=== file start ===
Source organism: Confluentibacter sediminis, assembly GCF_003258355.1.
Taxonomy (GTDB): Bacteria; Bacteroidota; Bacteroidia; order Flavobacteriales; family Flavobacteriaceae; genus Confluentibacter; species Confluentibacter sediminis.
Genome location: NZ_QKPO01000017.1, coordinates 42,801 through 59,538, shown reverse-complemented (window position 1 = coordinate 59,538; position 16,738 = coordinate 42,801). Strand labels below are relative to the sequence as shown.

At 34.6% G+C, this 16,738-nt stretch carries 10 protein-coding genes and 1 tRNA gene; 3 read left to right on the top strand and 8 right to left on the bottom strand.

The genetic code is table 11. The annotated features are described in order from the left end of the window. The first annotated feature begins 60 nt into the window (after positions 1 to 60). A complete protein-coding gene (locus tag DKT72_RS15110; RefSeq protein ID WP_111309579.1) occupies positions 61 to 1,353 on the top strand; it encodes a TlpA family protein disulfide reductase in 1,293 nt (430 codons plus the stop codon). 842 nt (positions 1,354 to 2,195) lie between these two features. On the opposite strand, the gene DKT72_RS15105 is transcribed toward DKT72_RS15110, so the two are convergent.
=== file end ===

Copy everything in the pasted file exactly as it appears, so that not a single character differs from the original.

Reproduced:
Source organism: Confluentibacter sediminis, assembly GCF_003258355.1.
Taxonomy (GTDB): Bacteria; Bacteroidota; Bacteroidia; order Flavobacteriales; family Flavobacteriaceae; genus Confluentibacter; species Confluentibacter sediminis.
Genome location: NZ_QKPO01000017.1, coordinates 42,801 through 59,538, shown reverse-complemented (window position 1 = coordinate 59,538; position 16,738 = coordinate 42,801). Strand labels below are relative to the sequence as shown.

At 34.6% G+C, this 16,738-nt stretch carries 10 protein-coding genes and 1 tRNA gene; 3 read left to right on the top strand and 8 right to left on the bottom strand.

The genetic code is table 11. The annotated features are described in order from the left end of the window. The first annotated feature begins 60 nt into the window (after positions 1 to 60). A complete protein-coding gene (locus tag DKT72_RS15110; RefSeq protein ID WP_111309579.1) occupies positions 61 to 1,353 on the top strand; it encodes a TlpA family protein disulfide reductase in 1,293 nt (430 codons plus the stop codon). 842 nt (positions 1,354 to 2,195) lie between these two features. On the opposite strand, the gene DKT72_RS15105 is transcribed toward DKT72_RS15110, so the two are convergent.